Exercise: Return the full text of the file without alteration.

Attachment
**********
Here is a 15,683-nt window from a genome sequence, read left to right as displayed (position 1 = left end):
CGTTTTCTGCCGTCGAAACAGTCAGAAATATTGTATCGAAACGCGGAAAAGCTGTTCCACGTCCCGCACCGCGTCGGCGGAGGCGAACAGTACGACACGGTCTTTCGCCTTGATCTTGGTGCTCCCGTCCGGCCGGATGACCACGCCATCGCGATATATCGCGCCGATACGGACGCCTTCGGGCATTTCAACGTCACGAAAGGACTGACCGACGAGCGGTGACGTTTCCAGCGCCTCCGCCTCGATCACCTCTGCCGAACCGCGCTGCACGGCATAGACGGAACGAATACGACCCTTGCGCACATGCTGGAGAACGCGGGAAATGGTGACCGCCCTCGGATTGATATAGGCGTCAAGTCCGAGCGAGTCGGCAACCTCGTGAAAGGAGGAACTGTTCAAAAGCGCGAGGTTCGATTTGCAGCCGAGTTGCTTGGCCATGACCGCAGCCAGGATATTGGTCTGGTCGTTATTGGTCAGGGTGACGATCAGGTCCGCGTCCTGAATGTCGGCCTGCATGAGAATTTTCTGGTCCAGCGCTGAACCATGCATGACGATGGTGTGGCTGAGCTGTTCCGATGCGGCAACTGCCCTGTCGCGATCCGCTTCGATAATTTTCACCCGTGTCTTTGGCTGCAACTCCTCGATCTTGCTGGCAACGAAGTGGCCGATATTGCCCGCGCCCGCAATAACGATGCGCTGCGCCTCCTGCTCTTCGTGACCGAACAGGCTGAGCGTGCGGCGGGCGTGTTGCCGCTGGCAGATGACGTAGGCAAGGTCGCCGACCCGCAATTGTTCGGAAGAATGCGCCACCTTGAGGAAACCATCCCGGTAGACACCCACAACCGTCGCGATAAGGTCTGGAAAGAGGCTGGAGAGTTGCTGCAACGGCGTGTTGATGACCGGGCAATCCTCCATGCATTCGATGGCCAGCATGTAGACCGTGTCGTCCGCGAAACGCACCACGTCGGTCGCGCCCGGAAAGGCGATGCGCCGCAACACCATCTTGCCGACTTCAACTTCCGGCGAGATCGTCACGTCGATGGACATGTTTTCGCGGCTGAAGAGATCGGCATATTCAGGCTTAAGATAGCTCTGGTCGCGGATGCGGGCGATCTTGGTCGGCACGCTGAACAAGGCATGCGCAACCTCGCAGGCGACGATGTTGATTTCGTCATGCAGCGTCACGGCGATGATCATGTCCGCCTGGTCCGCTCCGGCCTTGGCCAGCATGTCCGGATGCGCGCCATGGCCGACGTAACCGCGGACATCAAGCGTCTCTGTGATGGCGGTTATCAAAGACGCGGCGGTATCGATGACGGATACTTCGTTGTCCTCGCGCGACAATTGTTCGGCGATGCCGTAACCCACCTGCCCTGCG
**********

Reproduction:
Here is a 15,683-nt window from a genome sequence, read left to right as displayed (position 1 = left end):
CGTTTTCTGCCGTCGAAACAGTCAGAAATATTGTATCGAAACGCGGAAAAGCTGTTCCACGTCCCGCACCGCGTCGGCGGAGGCGAACAGTACGACACGGTCTTTCGCCTTGATCTTGGTGCTCCCGTCCGGCCGGATGACCACGCCATCGCGATATATCGCGCCGATACGGACGCCTTCGGGCATTTCAACGTCACGAAAGGACTGACCGACGAGCGGTGACGTTTCCAGCGCCTCCGCCTCGATCACCTCTGCCGAACCGCGCTGCACGGCATAGACGGAACGAATACGACCCTTGCGCACATGCTGGAGAACGCGGGAAATGGTGACCGCCCTCGGATTGATATAGGCGTCAAGTCCGAGCGAGTCGGCAACCTCGTGAAAGGAGGAACTGTTCAAAAGCGCGAGGTTCGATTTGCAGCCGAGTTGCTTGGCCATGACCGCAGCCAGGATATTGGTCTGGTCGTTATTGGTCAGGGTGACGATCAGGTCCGCGTCCTGAATGTCGGCCTGCATGAGAATTTTCTGGTCCAGCGCTGAACCATGCATGACGATGGTGTGGCTGAGCTGTTCCGATGCGGCAACTGCCCTGTCGCGATCCGCTTCGATAATTTTCACCCGTGTCTTTGGCTGCAACTCCTCGATCTTGCTGGCAACGAAGTGGCCGATATTGCCCGCGCCCGCAATAACGATGCGCTGCGCCTCCTGCTCTTCGTGACCGAACAGGCTGAGCGTGCGGCGGGCGTGTTGCCGCTGGCAGATGACGTAGGCAAGGTCGCCGACCCGCAATTGTTCGGAAGAATGCGCCACCTTGAGGAAACCATCCCGGTAGACACCCACAACCGTCGCGATAAGGTCTGGAAAGAGGCTGGAGAGTTGCTGCAACGGCGTGTTGATGACCGGGCAATCCTCCATGCATTCGATGGCCAGCATGTAGACCGTGTCGTCCGCGAAACGCACCACGTCGGTCGCGCCCGGAAAGGCGATGCGCCGCAACACCATCTTGCCGACTTCAACTTCCGGCGAGATCGTCACGTCGATGGACATGTTTTCGCGGCTGAAGAGATCGGCATATTCAGGCTTAAGATAGCTCTGGTCGCGGATGCGGGCGATCTTGGTCGGCACGCTGAACAAGGCATGCGCAACCTCGCAGGCGACGATGTTGATTTCGTCATGCAGCGTCACGGCGATGATCATGTCCGCCTGGTCCGCTCCGGCCTTGGCCAGCATGTCCGGATGCGCGCCATGGCCGACGTAACCGCGGACATCAAGCGTCTCTGTGATGGCGGTTATCAAAGACGCGGCGGTATCGATGACGGATACTTCGTTGTCCTCGCGCGACAATTGTTCGGCGATGCCGTAACCCACCTGCCCTGCG